Consider the eBay site below and the information offered. You can find just about anything on eBay, and they make it very easy to do so with less information and more organization. There is a lot of careful reasoning behind the layout of their site. Notice the large search bar in the middle of the page; you can simply type in what you are looking for. If you prefer browsing through a menu, their items are broken down via category on the left side. This menu is more prominent than the links across the top right portion of the site.
Imagine if eBay tried to offer every kind of available item on their homepage. Hicks law is at work here, because it is easier to process a more simplified refined layout than it is to try to process a lot of little menus clustered together. This principle is especially important when designing landing pages, where more information can often lead to lower effectiveness.
Fitt’s Law and Web Design
Fitt’s law basically states that the choice of where you navigate is based upon the size of the menu. The larger a menu is, the more visually attractive it is… to an extent. You will most likely instinctively navigate to the largest menu on a page, as long as it isn’t too large. After a certain point, a menu can become too large and become less effective.
The law also covers the fact that you can’t determine exactly where the user will start their movements from, but their initial move is determined by the size of the menu on the screen. For example, on the eBay site, if you were going to buy a jacket, you would initially move your mouse towards the left menu before you even read or processed the content, because that is the main menu and the likely source of the information you’re looking for.
The Golden Ratio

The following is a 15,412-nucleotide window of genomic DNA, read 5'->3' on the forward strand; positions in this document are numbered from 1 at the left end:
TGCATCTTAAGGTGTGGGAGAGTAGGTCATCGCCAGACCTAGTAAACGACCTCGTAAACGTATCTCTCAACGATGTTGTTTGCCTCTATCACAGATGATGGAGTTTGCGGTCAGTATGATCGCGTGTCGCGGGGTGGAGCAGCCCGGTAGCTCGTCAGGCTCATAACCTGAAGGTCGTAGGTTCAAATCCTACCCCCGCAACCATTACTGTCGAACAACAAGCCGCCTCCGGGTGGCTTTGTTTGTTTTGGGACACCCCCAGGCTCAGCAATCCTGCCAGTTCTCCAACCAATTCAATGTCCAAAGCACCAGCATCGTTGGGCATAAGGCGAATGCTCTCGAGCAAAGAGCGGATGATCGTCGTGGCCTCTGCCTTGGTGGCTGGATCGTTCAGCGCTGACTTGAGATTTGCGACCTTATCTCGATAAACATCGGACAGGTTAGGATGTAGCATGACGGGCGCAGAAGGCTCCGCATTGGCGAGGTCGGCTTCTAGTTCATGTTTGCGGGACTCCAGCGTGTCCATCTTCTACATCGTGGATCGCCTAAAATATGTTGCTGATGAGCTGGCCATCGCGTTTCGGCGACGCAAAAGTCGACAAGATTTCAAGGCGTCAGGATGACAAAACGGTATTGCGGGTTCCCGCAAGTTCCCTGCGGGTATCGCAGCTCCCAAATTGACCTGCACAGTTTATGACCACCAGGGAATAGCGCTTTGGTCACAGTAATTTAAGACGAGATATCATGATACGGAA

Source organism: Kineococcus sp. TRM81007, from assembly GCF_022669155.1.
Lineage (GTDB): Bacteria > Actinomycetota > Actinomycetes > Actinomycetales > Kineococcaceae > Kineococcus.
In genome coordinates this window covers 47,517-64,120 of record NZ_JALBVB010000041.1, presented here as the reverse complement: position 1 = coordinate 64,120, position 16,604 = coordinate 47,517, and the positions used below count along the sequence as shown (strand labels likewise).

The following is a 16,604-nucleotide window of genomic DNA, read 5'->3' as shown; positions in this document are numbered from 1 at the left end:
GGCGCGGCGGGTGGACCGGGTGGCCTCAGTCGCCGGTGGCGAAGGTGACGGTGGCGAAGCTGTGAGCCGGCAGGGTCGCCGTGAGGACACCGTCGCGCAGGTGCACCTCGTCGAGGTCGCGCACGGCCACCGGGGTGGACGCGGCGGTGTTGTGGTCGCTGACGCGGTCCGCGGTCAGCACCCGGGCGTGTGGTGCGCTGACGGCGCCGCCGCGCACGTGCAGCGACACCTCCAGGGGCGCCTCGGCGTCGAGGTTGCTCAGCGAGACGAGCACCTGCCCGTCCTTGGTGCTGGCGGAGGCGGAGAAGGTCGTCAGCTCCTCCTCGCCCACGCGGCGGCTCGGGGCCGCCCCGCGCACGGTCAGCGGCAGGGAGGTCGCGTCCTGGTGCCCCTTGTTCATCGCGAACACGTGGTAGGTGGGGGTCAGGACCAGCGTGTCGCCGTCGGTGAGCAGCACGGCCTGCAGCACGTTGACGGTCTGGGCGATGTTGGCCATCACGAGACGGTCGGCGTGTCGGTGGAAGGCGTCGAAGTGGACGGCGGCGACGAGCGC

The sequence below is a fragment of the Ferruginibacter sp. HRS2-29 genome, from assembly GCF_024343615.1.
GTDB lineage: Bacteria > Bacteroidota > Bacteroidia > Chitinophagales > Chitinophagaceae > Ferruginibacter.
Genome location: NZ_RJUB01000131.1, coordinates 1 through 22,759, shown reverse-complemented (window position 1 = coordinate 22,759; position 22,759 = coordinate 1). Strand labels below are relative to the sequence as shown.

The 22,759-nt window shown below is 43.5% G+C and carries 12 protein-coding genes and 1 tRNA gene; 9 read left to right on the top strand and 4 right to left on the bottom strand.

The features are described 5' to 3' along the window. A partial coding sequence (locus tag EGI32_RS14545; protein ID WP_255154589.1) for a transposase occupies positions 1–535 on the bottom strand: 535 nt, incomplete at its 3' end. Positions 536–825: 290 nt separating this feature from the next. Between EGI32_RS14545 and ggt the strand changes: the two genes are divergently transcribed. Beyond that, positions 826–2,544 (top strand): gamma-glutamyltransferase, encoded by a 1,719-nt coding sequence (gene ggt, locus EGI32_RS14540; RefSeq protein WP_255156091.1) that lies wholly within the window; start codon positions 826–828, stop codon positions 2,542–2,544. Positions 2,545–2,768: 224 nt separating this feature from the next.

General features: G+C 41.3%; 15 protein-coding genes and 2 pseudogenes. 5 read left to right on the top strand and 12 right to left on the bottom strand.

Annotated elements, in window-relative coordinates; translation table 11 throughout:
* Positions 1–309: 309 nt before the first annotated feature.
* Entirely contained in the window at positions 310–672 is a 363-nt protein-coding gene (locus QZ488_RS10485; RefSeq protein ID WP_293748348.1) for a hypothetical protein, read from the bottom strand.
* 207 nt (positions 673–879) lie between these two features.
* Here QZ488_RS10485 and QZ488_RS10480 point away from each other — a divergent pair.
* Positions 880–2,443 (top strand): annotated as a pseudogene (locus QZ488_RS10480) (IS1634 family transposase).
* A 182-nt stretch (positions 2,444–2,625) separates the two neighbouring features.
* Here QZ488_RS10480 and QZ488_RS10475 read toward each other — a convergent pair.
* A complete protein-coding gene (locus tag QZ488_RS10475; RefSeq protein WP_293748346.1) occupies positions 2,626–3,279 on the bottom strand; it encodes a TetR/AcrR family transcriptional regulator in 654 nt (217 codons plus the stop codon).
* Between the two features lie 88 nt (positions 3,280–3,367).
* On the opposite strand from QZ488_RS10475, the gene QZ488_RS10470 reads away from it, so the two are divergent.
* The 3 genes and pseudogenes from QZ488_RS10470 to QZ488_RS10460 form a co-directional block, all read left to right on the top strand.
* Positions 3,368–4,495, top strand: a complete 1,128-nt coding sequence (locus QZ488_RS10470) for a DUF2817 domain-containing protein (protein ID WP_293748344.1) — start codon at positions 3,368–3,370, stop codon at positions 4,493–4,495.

The Golden Ratio has been around for a very long time. You can find several examples in nature, such as in the structure of a seashell. You can find it in renown artworks like the Mona Lisa. The Golden Ratio determines the most aesthetically pleasing ratio between areas in a composition, and we employ it in modern web design today. Mathematically speaking, the Golden Ratio works out to be roughly 1.6.
Suppose you have a website that is going to have an overall width of 1024px. You take the total width of the website and divide it by 1.6 and you will get 640px. That will be your content area. If you subtract 640px from 1024px, you get 384px, which is the ideal width of the sidebar, according to the Golden Ratio.
Below is an example of a site whose basic structure is based on the Golden Ratio. As you can see, the golden ratio isn’t just used to determine the width of a sidebar; it can also be used to determine the width of a website’s content. The blue area below is the main content area, where the main navigation is shown, as well as the small ads at the bottom. The orange area is where the secondary parts of the website are located, such as social media icons and the store locator.
U.S. Cellular’s website is also loosely based on the Golden Ratio. Notice the placement of the phone, and how the navigation aligns with it. Notice also how you can break the ratio alignment with some elements (such as the four modules in the footer) and still have a cohesive, aesthetically pleasing design.
The designs of the last 50 years may have changed in style, but the underlying principles that they are based upon still remain the same. The Golden Ratio, Fitt’s and Hick’s Law, and the Rule of Thirds are all still used extensively today. They are based on mathematical proportions and are still the best guidelines to get the best visual results. New styles or designs are often based upon principles from hundreds of years ago.
Do you consult the Golden Ratio, Fitt’s Law, Hick’s Law, or the Rule of Thirds during your designing, or do you rely on modern accommodations like grid systems or templates?